At the top of the job page, you’ll see two search fields for job title and location. Enter the name of your profession and the location of your country and any other country that is relatively close and speaks the same language as you.

For instance, I am located in the United States but I will also add Canada since it’s in a similar time zone and mostly English speaking.

In the location field there is also a dropdown with remote options. Select the option that says Include remote jobs.

With this search criteria, AngelList shows me 1,533 startups that are actively seeking people with my skills as a content creator!

Now, keep the tab with AngelList open and open a new tab in your browser.

Step 2: Identify the hiring manager

Make a copy of this Google Sheet by selecting File → Make a Copy.

Note: After making a copy, you can delete the sample data I added later on and add your own data.

Now, let’s go through the opportunities we found on AngelList.

Find a startup that has a job listing that matches your area of expertise.

My area of expertise is content marketing and this startup looks interesting to me:

Note: The higher-than-average salary also indicates that they’ll be able to pay me close to my market rate.

When you find a good startup, click on the startup name.

A new page will open that gives you an overview of the startup. This page will also show you the startup’s website in the right-hand column.

In a new tab, open LinkedIn.

Enter the name of the startup or startup’s website in the search field and select the startup’s LinkedIn profile from the dropdown.

On the startup’s profile, click the link that says See all employees on LinkedIn.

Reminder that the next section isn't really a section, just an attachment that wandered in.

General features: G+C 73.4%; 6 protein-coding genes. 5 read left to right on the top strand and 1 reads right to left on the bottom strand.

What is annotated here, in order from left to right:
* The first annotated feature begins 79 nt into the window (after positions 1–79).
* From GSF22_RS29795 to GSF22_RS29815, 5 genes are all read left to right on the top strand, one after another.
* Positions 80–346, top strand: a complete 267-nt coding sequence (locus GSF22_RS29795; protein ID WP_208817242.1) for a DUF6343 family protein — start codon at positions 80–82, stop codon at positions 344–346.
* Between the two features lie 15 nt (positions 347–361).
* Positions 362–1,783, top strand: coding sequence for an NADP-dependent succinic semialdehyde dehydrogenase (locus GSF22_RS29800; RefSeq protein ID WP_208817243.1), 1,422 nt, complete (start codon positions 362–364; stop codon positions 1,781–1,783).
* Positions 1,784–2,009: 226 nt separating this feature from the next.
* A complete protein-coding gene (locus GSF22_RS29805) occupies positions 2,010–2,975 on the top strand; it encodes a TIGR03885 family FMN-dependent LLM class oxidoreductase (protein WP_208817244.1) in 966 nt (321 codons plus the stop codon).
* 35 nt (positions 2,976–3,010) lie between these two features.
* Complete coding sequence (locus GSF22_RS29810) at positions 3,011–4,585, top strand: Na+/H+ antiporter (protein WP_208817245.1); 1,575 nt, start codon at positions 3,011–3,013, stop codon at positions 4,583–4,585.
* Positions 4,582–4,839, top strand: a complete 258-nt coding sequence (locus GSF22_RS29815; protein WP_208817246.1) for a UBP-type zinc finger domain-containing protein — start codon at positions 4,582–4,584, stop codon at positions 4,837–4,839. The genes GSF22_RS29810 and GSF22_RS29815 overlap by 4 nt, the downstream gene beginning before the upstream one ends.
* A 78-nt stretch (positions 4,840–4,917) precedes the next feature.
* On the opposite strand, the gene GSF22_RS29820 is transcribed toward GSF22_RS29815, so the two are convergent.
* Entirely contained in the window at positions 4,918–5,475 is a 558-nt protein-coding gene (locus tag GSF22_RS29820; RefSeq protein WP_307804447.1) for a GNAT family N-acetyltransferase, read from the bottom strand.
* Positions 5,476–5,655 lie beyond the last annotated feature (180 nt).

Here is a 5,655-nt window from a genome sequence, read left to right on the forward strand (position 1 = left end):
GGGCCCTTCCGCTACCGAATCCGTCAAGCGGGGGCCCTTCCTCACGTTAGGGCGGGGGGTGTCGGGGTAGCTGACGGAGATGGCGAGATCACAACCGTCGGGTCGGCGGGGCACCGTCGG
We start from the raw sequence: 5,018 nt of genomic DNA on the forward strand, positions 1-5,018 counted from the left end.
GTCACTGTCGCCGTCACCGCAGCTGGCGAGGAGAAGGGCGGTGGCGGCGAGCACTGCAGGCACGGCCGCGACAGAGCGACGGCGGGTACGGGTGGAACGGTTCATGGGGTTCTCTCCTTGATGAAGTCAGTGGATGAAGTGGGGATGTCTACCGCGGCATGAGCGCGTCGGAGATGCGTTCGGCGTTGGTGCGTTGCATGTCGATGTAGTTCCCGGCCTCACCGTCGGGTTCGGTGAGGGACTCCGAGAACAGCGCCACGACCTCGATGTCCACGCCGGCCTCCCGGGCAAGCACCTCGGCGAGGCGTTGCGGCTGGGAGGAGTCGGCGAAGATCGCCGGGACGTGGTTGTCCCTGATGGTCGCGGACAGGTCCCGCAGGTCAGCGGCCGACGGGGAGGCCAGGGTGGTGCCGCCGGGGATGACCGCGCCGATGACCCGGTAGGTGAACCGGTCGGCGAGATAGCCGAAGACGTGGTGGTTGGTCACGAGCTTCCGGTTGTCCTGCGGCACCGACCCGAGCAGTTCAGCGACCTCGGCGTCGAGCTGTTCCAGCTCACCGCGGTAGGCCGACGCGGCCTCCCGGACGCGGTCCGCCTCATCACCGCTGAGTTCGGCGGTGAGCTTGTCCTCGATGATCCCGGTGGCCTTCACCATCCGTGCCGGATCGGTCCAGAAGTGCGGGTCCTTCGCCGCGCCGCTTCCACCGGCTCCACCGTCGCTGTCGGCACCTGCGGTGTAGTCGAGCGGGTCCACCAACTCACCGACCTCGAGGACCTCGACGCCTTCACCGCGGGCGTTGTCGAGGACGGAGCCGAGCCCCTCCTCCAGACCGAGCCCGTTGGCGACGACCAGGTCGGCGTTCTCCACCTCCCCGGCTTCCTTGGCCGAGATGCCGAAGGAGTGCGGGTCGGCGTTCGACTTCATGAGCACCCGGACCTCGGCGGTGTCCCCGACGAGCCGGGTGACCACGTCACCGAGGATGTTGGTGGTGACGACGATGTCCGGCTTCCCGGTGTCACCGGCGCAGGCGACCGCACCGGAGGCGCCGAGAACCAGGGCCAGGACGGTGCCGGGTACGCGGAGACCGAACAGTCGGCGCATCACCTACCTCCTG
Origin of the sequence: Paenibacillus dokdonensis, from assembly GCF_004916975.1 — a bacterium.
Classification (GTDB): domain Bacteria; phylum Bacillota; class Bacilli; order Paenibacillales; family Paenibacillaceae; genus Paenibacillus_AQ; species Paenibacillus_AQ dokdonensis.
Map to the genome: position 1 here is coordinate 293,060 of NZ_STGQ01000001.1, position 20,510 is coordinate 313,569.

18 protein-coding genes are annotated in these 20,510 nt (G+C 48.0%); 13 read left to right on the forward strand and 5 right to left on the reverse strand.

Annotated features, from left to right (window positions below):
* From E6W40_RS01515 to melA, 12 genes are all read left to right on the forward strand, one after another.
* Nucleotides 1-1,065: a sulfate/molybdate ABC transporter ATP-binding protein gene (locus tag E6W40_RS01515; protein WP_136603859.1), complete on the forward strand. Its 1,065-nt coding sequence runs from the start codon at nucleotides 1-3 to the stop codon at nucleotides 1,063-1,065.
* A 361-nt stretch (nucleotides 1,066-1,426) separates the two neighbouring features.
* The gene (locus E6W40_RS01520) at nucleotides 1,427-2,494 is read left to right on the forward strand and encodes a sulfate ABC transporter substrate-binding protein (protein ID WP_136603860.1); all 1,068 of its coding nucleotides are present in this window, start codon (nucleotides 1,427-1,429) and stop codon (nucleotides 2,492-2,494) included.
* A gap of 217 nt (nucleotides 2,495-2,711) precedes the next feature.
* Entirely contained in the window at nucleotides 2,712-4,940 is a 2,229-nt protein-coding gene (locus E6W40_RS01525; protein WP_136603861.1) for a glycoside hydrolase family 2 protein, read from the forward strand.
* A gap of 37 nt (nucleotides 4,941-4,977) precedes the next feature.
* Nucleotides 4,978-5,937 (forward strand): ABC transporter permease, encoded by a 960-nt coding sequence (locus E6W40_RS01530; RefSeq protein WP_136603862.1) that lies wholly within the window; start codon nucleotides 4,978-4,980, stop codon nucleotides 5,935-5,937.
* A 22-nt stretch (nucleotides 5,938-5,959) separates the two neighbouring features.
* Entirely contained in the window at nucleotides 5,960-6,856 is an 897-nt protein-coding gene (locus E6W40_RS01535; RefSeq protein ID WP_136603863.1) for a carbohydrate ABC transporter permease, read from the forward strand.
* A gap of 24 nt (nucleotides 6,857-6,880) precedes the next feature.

The page that loads is the page where you will look for the immediate hiring manager. For instance, since I am a content marketer, the immediate hiring manager would be the head of marketing, Maya Nijhawan.

Here we have successfully identified the immediate hiring manager! Contacting them directly will be more effective than contacting someone in human resources.

Step 3: Find the hiring manager’s email address

To find the hiring manager’s email address, log in to the tool Voila Norbert.

Enter the full name of the hiring manager and the domain name of the startup. After this, click the green button.

Note: If the tool finds the email address and is certain that it is correct, a green dot will appear next to the hiring manager’s name. If an orange dot appears, the tool is not certain but pretty sure that the email address is correct. If this tool can not find the hiring manager’s email address, try using a different email finding tool like Hunter.

Now, open your spreadsheet and add the company’s name, company’s description, hiring manager’s name, and email address to the second row.

Your spreadsheet should look something like this:

Step 4: Find more startups to contact

Find at least four more startups and hiring managers to contact by repeating Step 1 through Step 3.

When you’re done, your spreadsheet should look something like this:

Step 5: Write your outreach email

Open Gmail and click Compose.

In the New Message box that appears, leave the Recipients field blank.

For the Subject field, write the following: